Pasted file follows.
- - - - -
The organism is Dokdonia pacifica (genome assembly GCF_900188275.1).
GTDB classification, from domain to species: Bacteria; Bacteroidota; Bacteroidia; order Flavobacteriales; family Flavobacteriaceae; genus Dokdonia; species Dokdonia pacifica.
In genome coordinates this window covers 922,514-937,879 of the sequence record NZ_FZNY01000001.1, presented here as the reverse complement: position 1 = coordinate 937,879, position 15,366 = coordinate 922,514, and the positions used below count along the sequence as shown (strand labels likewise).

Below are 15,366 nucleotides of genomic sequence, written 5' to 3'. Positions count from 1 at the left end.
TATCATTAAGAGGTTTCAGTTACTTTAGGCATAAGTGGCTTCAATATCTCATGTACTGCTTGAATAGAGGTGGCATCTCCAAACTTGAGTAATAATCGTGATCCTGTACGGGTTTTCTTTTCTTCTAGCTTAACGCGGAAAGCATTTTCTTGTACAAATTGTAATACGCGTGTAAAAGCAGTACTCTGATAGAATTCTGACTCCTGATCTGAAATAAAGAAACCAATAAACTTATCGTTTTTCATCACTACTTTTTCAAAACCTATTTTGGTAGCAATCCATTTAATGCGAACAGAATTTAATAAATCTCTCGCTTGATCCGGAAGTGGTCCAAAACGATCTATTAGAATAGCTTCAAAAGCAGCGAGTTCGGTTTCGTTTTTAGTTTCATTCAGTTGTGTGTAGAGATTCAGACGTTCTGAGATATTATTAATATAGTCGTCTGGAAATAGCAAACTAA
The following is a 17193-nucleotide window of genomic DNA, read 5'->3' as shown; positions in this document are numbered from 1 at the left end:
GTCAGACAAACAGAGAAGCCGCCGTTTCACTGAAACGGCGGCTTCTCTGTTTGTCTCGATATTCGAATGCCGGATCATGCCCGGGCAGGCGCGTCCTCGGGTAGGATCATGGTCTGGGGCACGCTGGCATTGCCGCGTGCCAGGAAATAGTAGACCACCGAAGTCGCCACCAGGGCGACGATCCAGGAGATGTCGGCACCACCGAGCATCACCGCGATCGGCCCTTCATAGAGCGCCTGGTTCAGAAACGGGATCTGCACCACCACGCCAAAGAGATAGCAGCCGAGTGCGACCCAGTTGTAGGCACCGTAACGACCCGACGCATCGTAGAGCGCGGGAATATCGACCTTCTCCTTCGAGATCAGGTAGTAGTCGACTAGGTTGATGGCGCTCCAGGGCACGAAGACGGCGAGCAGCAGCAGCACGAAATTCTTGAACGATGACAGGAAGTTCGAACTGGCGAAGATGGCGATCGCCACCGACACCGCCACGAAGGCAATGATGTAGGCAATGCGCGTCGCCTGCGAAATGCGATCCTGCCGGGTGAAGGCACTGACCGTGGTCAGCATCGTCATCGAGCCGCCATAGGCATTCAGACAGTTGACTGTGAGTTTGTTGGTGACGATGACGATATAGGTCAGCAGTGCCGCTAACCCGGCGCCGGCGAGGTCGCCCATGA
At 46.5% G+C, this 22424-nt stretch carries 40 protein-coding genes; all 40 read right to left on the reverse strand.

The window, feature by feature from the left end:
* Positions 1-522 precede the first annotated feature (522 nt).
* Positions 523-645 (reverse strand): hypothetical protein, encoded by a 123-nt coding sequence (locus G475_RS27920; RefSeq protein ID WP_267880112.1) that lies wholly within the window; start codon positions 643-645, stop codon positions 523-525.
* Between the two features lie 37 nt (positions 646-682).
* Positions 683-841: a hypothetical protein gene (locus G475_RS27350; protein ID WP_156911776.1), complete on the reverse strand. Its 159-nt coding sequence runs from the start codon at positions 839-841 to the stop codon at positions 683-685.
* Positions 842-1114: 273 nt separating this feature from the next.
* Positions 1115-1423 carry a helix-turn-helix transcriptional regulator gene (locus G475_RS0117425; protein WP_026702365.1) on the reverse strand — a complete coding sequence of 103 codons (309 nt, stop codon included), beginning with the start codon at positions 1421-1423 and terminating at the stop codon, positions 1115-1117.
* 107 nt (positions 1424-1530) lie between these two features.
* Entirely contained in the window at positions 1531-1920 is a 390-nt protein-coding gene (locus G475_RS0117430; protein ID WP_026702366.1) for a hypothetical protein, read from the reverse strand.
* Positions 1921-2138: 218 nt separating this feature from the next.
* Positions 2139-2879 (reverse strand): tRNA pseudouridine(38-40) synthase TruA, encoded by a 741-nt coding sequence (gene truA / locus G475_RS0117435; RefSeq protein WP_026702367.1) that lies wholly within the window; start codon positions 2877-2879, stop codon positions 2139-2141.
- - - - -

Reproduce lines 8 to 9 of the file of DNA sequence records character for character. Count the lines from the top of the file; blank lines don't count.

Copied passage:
At 46.5% G+C, this 22424-nt stretch carries 40 protein-coding genes; all 40 read right to left on the reverse strand.

The window, feature by feature from the left end: